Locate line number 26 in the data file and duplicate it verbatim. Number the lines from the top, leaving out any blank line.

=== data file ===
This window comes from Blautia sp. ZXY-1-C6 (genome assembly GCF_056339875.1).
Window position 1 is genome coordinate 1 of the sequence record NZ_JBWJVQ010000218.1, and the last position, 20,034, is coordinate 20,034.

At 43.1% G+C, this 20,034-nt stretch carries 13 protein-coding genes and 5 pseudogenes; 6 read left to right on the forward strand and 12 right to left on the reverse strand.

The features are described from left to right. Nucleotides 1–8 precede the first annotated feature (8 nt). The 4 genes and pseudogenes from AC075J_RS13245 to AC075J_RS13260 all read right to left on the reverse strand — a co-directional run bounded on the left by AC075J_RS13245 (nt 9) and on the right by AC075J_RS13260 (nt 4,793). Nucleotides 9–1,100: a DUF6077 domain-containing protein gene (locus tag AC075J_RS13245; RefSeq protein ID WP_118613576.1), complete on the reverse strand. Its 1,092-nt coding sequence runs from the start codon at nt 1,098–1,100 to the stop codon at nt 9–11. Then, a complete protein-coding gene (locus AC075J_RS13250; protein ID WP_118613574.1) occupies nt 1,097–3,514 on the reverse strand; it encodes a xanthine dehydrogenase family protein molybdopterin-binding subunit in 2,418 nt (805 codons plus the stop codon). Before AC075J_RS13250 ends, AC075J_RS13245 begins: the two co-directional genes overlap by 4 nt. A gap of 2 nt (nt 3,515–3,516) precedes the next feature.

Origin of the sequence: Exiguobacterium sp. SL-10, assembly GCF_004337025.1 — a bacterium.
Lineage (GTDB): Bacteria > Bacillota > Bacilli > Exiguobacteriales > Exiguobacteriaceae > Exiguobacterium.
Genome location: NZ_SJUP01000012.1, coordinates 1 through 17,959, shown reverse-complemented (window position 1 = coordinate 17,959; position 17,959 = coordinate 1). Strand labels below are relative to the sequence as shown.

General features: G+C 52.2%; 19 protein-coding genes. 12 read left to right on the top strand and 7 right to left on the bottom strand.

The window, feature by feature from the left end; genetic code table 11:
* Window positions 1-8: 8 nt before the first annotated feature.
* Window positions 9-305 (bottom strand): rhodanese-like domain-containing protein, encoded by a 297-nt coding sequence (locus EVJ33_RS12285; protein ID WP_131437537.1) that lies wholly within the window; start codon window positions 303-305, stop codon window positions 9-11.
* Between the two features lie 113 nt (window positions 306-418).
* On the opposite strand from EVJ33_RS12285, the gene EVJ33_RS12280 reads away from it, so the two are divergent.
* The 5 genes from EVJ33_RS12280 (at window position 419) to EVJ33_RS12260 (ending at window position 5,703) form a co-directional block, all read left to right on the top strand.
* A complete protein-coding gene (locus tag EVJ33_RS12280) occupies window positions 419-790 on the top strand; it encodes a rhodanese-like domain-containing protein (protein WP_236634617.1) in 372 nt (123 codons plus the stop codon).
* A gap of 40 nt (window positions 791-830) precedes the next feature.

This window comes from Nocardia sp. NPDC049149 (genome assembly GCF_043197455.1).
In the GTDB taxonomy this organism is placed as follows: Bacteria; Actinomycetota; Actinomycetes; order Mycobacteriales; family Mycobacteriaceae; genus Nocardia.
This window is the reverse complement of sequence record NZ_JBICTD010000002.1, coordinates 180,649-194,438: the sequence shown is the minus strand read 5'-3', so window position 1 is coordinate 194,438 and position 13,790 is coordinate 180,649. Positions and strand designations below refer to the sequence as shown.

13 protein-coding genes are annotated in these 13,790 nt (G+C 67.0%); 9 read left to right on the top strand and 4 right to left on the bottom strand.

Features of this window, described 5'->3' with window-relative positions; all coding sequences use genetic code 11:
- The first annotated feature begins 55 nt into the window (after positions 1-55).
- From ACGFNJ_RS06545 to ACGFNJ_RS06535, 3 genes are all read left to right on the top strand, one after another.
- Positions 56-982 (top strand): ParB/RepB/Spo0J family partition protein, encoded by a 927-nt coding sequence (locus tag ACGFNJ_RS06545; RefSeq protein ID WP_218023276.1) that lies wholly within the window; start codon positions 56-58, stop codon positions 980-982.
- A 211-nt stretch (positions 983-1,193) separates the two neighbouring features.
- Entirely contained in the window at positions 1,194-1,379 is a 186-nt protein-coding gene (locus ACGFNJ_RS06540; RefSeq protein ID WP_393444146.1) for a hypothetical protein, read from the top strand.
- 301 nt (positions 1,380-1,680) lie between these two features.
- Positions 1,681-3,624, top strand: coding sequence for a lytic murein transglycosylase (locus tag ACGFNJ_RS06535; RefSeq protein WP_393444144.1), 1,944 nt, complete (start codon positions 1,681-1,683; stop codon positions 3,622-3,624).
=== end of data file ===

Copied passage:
- Entirely contained in the window at positions 1,194-1,379 is a 186-nt protein-coding gene (locus ACGFNJ_RS06540; RefSeq protein ID WP_393444146.1) for a hypothetical protein, read from the top strand.